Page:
Imitation vs. Adaptation in Hotel Design & Development

March 22, 2022
Jeremy Wells

The Problems of Relying Too Heavily on Outside Inspiration

There are so many unique hospitality brands and concepts around the world. Each one of these concepts is set in interesting, unique, and special destinations. If you are in a region that lacks these types of interesting concepts, it makes you wish you could transplant that business into your own backyard. For many smaller markets or regions, this often results in new developments which end in disaster.

Developing a property is more than just imitating another concept that has worked in a different market. We all love getting inspiration from hotel design websites, travel blogs, and Pinterest — but just because a hospitality experience resonates well in one market doesn’t mean it will resonate the same in another. This is why the best hotel and real estate developers understand the difference between imitation and adaptation.

Adaptation is necessary because each region, market, neighborhood, community, culture, and people are different. Yes, I may be inspired by a chic, modern hipster paradise in the heart of SoCal – but that same concept may not work in Paducah, KY. However, if you take inspiration from that SoCal experience, and adapt it to fit the community and culture of the desired destination, then your chances of success are much higher.

Each Community and Region Has Its Own Soul

The hotel industry has been inspired by the innovation and quality of boutique hotels for more than a decade. With their smaller scale, hotels that are classified as boutique properties can offer a more intimate experience for guests. They tend to be located in prime urban locations, contributing to the vitality of local neighborhoods, and they are often at the forefront of new interior design trends. They also cater to a specific market niche and enhance a guest’s overall experience.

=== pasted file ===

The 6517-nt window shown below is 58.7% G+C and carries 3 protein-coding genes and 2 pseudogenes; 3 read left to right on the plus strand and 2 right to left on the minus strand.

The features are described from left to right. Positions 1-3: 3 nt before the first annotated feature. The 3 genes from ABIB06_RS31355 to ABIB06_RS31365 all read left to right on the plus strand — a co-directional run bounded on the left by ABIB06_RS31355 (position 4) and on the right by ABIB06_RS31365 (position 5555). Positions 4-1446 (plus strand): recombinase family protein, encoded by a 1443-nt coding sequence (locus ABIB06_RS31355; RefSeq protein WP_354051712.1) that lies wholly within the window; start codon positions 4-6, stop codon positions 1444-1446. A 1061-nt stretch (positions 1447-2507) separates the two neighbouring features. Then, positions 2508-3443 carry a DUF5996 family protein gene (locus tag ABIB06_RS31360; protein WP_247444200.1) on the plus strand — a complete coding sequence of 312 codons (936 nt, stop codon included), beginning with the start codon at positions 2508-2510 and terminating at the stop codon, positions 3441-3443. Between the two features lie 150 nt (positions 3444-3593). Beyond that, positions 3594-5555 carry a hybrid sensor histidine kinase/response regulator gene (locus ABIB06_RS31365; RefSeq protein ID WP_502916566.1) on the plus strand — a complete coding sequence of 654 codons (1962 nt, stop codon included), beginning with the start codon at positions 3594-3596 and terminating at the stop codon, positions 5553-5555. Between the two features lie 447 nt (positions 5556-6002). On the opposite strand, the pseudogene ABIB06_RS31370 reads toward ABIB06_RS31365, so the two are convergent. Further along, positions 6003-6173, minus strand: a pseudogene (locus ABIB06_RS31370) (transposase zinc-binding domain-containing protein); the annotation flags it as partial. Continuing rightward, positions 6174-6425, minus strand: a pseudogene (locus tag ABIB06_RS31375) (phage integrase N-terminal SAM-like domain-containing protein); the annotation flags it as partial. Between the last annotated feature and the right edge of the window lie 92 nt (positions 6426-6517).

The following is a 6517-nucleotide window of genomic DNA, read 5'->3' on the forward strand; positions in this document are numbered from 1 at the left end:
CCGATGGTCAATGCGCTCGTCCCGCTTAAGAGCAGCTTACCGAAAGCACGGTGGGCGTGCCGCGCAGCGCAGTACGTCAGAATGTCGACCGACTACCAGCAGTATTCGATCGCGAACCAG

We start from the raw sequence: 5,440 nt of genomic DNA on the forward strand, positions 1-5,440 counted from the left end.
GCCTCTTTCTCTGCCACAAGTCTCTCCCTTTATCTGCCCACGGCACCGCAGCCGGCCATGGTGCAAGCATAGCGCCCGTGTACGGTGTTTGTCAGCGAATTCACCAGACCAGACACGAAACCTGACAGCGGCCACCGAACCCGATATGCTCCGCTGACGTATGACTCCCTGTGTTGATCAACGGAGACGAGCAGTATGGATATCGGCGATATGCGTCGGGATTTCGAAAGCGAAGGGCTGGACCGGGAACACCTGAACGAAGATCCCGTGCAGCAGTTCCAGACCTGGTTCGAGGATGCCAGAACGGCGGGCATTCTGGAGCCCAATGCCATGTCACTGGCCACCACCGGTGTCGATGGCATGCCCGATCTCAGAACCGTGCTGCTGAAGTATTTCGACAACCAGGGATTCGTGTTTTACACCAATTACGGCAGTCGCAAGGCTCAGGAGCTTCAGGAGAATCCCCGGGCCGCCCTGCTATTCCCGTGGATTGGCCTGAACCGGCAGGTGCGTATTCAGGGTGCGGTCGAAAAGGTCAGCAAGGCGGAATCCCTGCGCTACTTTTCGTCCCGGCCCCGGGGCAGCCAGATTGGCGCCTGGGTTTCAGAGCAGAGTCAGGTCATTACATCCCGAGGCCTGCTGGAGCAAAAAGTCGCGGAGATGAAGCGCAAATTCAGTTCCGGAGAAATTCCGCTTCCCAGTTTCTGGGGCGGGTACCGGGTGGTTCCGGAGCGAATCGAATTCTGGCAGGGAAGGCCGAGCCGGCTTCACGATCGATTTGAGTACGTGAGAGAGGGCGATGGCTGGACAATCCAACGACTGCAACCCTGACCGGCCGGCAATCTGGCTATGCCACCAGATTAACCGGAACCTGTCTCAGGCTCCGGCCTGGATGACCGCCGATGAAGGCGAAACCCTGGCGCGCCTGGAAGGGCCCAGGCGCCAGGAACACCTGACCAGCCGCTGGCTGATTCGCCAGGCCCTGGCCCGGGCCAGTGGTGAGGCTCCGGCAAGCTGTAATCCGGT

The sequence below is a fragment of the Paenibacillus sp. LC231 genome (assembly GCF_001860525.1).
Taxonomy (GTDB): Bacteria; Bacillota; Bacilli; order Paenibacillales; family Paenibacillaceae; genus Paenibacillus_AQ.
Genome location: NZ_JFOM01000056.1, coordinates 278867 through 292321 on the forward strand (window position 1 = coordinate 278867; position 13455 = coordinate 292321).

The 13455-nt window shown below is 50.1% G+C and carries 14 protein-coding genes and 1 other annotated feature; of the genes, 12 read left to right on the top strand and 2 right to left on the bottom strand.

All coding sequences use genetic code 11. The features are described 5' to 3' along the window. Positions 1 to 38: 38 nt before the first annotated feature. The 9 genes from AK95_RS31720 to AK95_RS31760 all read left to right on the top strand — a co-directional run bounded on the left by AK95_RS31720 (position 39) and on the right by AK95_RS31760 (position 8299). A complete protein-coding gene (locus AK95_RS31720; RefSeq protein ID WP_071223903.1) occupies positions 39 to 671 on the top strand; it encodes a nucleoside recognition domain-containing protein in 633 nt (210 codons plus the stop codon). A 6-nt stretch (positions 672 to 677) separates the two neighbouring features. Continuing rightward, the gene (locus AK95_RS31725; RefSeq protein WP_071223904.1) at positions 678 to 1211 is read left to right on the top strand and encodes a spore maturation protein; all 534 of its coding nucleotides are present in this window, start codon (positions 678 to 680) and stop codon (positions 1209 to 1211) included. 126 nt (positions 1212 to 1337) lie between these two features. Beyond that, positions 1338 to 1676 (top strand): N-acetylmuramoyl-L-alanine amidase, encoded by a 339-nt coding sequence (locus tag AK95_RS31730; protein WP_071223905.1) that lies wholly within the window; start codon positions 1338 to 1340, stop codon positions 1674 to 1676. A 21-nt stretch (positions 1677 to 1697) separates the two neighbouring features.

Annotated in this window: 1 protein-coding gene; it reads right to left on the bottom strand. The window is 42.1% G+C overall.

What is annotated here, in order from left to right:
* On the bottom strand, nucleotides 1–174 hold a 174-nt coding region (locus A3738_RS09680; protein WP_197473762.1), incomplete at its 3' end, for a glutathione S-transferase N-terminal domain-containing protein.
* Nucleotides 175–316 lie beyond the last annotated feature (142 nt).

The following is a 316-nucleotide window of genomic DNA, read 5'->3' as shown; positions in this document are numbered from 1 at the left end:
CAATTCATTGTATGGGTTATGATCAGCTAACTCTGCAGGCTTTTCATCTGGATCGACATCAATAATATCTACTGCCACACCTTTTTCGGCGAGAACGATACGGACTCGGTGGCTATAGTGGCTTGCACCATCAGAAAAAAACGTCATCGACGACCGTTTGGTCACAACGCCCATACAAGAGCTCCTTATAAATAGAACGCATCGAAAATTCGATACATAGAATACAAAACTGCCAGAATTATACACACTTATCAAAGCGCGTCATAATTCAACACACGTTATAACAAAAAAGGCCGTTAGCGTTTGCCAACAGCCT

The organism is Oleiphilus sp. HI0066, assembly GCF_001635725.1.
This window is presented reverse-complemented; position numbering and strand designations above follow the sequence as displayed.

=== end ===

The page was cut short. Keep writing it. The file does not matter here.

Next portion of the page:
While many hotel operators have embraced this concept, they do not always fully understand what it takes to create an authentic boutique experience. Too often, operators simply imitate existing concepts instead of creating unique designs that suit the needs of their guests and fit well within the context of their respective communities.

Hotels should not be designed as one-size-fits-all operations–each community and region has its own soul, and a new hotel should be designed to fit well within its own neighborhood, not impose on it. Instead, some operators have taken an approach that I like to call “cookie-cutter” development–build one model that can be replicated in multiple settings–but the end result is usually far from authentic and may even damage the local community’s character.

Traveler Profiles Can Be Wildly Different Between Two Different Destinations

Traveler interests and preferences can vary greatly between two destinations, which means that hotel developers and managers need to be mindful of their own guest profiles and tailor an experience to their needs. In doing so, it is important not to rely too heavily on outside inspiration, but rather look to adapt such inspiration to suit one’s own unique environment.

For example, it would seem reasonable for a developer building a hotel in Arizona to visit Sedona and perhaps take some design inspiration from the property there. However, if you take a look at the traditional Sedona guest versus the traditional Scottsdale or Phoenix guest you’ll notice some distinct differences. In general, guests visiting Sedona are seeking a very different experience than someone traveling to Phoenix or Scottsdale.

The Concept May Be Too Imposing on the Natural Surroundings